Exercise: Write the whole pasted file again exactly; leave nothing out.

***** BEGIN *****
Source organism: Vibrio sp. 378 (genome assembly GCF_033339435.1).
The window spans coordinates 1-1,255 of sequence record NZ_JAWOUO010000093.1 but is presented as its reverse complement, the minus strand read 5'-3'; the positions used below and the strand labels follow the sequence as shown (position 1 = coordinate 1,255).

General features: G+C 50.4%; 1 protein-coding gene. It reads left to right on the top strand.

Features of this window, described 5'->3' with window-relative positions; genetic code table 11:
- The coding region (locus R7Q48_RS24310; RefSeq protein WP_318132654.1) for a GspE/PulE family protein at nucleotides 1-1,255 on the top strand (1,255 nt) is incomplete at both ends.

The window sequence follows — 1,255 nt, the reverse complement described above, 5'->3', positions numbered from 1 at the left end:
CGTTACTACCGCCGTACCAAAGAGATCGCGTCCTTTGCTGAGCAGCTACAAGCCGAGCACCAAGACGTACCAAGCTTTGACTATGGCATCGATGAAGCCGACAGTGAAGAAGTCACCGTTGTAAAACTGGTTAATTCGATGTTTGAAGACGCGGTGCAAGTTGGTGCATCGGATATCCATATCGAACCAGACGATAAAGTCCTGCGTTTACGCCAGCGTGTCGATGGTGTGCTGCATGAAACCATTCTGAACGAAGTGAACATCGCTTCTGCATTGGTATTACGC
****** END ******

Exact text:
Source organism: Vibrio sp. 378 (genome assembly GCF_033339435.1).
The window spans coordinates 1-1,255 of sequence record NZ_JAWOUO010000093.1 but is presented as its reverse complement, the minus strand read 5'-3'; the positions used below and the strand labels follow the sequence as shown (position 1 = coordinate 1,255).

General features: G+C 50.4%; 1 protein-coding gene. It reads left to right on the top strand.

Features of this window, described 5'->3' with window-relative positions; genetic code table 11:
- The coding region (locus R7Q48_RS24310; RefSeq protein WP_318132654.1) for a GspE/PulE family protein at nucleotides 1-1,255 on the top strand (1,255 nt) is incomplete at both ends.

The window sequence follows — 1,255 nt, the reverse complement described above, 5'->3', positions numbered from 1 at the left end:
CGTTACTACCGCCGTACCAAAGAGATCGCGTCCTTTGCTGAGCAGCTACAAGCCGAGCACCAAGACGTACCAAGCTTTGACTATGGCATCGATGAAGCCGACAGTGAAGAAGTCACCGTTGTAAAACTGGTTAATTCGATGTTTGAAGACGCGGTGCAAGTTGGTGCATCGGATATCCATATCGAACCAGACGATAAAGTCCTGCGTTTACGCCAGCGTGTCGATGGTGTGCTGCATGAAACCATTCTGAACGAAGTGAACATCGCTTCTGCATTGGTATTACGC